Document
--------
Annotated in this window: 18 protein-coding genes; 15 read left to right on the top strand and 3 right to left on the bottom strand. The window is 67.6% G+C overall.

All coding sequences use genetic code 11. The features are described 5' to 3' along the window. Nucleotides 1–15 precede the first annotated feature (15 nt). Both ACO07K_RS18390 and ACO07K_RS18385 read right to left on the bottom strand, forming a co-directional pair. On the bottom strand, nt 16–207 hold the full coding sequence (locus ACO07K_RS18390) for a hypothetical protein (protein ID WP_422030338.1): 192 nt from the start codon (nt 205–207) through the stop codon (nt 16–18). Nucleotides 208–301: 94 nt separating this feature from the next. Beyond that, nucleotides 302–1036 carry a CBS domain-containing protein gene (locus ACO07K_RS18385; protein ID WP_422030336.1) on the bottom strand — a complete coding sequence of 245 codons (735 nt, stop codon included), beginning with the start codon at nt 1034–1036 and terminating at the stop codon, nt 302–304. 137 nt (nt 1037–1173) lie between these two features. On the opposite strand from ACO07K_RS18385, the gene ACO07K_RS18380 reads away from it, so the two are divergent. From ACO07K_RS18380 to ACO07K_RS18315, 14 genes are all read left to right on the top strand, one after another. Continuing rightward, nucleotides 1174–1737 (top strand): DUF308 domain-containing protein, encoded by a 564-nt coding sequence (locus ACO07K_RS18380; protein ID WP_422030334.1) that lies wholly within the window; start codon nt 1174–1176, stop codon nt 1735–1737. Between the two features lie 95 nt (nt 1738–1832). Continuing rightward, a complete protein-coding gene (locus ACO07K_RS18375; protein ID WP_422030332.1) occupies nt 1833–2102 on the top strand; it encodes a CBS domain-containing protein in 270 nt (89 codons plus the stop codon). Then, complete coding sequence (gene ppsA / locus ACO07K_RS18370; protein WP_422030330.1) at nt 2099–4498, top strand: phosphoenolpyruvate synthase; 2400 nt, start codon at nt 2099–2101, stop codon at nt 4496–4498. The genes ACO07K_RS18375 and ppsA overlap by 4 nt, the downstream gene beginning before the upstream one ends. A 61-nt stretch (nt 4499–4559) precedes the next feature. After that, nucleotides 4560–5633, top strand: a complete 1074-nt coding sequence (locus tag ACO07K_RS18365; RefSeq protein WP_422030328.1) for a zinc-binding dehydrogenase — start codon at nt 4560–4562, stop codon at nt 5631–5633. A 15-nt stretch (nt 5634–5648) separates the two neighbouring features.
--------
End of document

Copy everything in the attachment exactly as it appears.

Annotated in this window: 18 protein-coding genes; 15 read left to right on the top strand and 3 right to left on the bottom strand. The window is 67.6% G+C overall.

All coding sequences use genetic code 11. The features are described 5' to 3' along the window. Nucleotides 1–15 precede the first annotated feature (15 nt). Both ACO07K_RS18390 and ACO07K_RS18385 read right to left on the bottom strand, forming a co-directional pair. On the bottom strand, nt 16–207 hold the full coding sequence (locus ACO07K_RS18390) for a hypothetical protein (protein ID WP_422030338.1): 192 nt from the start codon (nt 205–207) through the stop codon (nt 16–18). Nucleotides 208–301: 94 nt separating this feature from the next. Beyond that, nucleotides 302–1036 carry a CBS domain-containing protein gene (locus ACO07K_RS18385; protein ID WP_422030336.1) on the bottom strand — a complete coding sequence of 245 codons (735 nt, stop codon included), beginning with the start codon at nt 1034–1036 and terminating at the stop codon, nt 302–304. 137 nt (nt 1037–1173) lie between these two features. On the opposite strand from ACO07K_RS18385, the gene ACO07K_RS18380 reads away from it, so the two are divergent. From ACO07K_RS18380 to ACO07K_RS18315, 14 genes are all read left to right on the top strand, one after another. Continuing rightward, nucleotides 1174–1737 (top strand): DUF308 domain-containing protein, encoded by a 564-nt coding sequence (locus ACO07K_RS18380; protein ID WP_422030334.1) that lies wholly within the window; start codon nt 1174–1176, stop codon nt 1735–1737. Between the two features lie 95 nt (nt 1738–1832). Continuing rightward, a complete protein-coding gene (locus ACO07K_RS18375; protein ID WP_422030332.1) occupies nt 1833–2102 on the top strand; it encodes a CBS domain-containing protein in 270 nt (89 codons plus the stop codon). Then, complete coding sequence (gene ppsA / locus ACO07K_RS18370; protein WP_422030330.1) at nt 2099–4498, top strand: phosphoenolpyruvate synthase; 2400 nt, start codon at nt 2099–2101, stop codon at nt 4496–4498. The genes ACO07K_RS18375 and ppsA overlap by 4 nt, the downstream gene beginning before the upstream one ends. A 61-nt stretch (nt 4499–4559) precedes the next feature. After that, nucleotides 4560–5633, top strand: a complete 1074-nt coding sequence (locus tag ACO07K_RS18365; RefSeq protein WP_422030328.1) for a zinc-binding dehydrogenase — start codon at nt 4560–4562, stop codon at nt 5631–5633. A 15-nt stretch (nt 5634–5648) separates the two neighbouring features.